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Getting your Fireplace or Wood Stove Ready

To ensure a safe experience it is important to have all your chimney components evaluated and cleaned on a yearly basis or after burning a cord of wood, whichever comes first.

When there is a chill in the air is there anyone that doesn't enjoy a blazing and crackling fire to warm their home? Be it, fireplace, wood stove, or pellet stove there is something so cozy and inviting about a fire. But to ensure a safe experience it is important to have all your chimney components evaluated and cleaned on a yearly basis or after burning a cord of wood, whichever comes first.

Fires built in fireplaces or wood stoves leave a gummy residue, called creosote, which can stick to the lining of your chimney. Creosote is a byproduct of burning wood, pellets, or coal and is created by soot, smoke, gases and other particles. When you burn wood to produce heat, gasses are produced that do not efficiently burn away .These gases now condense into liquid form. The liquid sticks to the inside of your chimney walls and/or liner. Over time it dries in the form of creosote. Insidiously, it continues to build up, layering on like a stalagmite, on the surface of your chimney liner or your flue tile every single time you and your family enjoy a fire. This is a highly flammable substance that can quickly erupt into a blazing chimney fire if subjected to a high enough temperature. That is why it must be removed periodically.

Hiring a chimney sweep is the traditional way to clean the inner surface and restore safety to the home. Chimney sweeps are trained to determine whether chimneys are structurally sound and whether they need to be cleaned. They will make sure the chimney is up to code, especially important in older houses, and make sure there are any birds or animals in the chimney, or anything that would block the flow of smoke. They also check that there's no water coming into your home. 

How Do I Prevent Creosote Build-up?

There are steps you can take at home to reduce creosote buildup and the risk of a chimney fire.  Foremost is picking dry wood to burn. Dry wood will appear gray on the surface and have cracks on the end. Don't throw pizza boxes or other trash in the fireplace because it causes a thicker smoke, which lowers the temperature in the chimney. While many people use a newspaper to start a fire, it is recommended that a fire log or fire starter should be used instead. Reduce the risk of a spark flying out of the fireplace, use a screen and stay in the room while the fire is burning.  Also install and or check existing smoke detectors, carbon monoxide detectors and fire extinguishers to ensure all are in working order.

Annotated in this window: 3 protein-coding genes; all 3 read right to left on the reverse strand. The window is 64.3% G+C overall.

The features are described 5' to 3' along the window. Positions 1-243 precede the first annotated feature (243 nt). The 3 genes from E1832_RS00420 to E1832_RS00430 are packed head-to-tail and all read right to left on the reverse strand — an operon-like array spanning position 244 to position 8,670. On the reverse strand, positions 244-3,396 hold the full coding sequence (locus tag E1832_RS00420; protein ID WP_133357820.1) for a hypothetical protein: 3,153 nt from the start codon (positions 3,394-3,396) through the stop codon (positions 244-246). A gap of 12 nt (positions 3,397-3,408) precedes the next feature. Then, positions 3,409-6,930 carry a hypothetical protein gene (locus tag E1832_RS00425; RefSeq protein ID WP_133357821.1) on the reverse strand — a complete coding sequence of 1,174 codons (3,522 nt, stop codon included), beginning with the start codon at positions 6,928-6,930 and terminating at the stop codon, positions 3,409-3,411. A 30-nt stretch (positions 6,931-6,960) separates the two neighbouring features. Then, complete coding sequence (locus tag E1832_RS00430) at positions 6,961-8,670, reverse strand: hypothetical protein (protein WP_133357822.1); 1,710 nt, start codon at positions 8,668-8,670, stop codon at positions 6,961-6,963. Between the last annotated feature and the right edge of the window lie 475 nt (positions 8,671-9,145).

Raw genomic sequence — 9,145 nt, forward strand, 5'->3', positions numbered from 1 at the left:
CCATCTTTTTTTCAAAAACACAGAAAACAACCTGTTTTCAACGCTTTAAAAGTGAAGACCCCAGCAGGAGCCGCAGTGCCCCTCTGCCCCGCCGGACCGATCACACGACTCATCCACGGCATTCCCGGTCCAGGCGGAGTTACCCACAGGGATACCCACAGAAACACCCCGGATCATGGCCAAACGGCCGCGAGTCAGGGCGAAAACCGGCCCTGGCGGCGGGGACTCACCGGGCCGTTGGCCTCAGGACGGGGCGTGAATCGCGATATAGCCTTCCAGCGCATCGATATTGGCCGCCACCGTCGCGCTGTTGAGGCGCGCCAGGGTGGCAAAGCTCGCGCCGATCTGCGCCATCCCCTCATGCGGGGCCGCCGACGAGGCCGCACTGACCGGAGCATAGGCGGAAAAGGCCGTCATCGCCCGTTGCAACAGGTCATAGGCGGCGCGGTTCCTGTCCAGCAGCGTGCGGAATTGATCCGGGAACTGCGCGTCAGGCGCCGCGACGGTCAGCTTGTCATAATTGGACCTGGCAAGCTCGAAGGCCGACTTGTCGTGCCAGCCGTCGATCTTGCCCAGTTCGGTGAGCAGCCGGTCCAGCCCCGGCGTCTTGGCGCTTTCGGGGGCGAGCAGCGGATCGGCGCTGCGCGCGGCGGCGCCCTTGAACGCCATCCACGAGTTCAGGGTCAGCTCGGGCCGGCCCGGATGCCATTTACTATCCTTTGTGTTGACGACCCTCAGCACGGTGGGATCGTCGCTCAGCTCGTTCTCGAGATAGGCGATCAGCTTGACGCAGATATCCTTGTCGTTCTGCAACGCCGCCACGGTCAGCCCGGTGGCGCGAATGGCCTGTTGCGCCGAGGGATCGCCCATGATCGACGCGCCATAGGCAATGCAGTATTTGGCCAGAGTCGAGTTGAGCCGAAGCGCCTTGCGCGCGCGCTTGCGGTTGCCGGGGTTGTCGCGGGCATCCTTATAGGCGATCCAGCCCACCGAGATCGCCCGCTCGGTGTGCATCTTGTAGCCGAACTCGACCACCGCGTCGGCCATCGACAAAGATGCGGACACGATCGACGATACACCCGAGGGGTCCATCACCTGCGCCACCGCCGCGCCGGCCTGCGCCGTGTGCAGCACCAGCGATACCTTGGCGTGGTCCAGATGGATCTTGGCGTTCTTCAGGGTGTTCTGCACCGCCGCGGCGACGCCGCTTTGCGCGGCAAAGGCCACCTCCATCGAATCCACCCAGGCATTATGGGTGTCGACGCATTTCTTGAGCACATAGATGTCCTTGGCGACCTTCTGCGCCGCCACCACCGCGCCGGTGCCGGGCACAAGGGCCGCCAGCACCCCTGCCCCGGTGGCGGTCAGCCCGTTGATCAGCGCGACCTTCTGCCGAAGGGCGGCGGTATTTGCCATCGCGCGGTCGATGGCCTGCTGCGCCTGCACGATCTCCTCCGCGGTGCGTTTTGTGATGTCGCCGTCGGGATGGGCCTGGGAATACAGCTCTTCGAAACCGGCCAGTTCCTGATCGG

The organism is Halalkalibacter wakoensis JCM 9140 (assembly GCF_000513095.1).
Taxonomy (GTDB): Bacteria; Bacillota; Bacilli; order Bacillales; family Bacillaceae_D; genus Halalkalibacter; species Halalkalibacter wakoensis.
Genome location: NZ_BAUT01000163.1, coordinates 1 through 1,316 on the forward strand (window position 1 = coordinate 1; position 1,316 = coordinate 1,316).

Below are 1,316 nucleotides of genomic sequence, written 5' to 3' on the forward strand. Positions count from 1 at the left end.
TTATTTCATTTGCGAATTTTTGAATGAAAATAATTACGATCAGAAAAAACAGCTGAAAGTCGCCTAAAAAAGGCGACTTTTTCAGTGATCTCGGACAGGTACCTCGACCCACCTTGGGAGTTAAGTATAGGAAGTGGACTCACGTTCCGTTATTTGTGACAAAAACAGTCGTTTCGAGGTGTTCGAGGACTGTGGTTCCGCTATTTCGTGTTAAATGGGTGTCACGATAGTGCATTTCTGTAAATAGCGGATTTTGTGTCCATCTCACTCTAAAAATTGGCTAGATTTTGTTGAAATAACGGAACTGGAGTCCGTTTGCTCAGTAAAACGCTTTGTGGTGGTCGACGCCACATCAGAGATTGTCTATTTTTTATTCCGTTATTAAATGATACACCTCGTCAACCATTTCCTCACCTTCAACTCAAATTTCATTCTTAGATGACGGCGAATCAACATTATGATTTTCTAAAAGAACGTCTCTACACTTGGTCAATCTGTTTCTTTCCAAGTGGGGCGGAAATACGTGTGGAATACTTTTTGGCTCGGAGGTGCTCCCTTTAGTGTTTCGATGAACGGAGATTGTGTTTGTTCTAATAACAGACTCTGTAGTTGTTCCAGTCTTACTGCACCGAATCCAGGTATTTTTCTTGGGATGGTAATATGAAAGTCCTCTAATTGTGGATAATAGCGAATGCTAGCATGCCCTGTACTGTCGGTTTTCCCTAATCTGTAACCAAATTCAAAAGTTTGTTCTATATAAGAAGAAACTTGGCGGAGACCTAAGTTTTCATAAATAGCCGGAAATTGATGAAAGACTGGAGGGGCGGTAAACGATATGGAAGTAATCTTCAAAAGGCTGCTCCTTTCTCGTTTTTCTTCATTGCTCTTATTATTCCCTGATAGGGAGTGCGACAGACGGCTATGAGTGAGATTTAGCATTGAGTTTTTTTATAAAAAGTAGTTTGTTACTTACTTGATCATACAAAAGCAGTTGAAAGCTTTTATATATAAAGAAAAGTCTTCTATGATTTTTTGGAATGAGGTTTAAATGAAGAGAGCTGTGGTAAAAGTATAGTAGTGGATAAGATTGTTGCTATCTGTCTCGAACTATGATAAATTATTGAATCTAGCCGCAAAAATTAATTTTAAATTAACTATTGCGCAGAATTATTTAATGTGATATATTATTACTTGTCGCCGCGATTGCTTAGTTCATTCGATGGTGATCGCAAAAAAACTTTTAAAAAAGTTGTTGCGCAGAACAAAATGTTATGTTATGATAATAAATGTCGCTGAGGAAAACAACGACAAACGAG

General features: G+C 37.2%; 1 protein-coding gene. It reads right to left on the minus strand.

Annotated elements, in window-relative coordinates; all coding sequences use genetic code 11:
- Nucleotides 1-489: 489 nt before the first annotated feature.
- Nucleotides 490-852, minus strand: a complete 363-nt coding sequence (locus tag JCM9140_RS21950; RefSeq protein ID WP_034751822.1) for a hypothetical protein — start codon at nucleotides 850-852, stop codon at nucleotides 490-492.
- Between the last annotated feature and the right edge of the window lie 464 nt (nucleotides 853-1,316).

Chimney maintenance is a priority for your property, as harmful gases can build up inside the flue. Lethal carbon monoxide also builds up inside the flue, and if there’s damage to the inside of your chimney, this can seep in to your home. Have you chimney checked by a qualified tradesman regularly to ensure your family’s safety.

For information on ensuring your home is covered in case of a chimney fire, contact your local insurance agent.

This post is contributed by a community member. The views expressed in this blog are those of the author and do not necessarily reflect those of Patch Media Corporation. Everyone is welcome to submit a post to Patch. If you'd like to post a blog, go here to get started.

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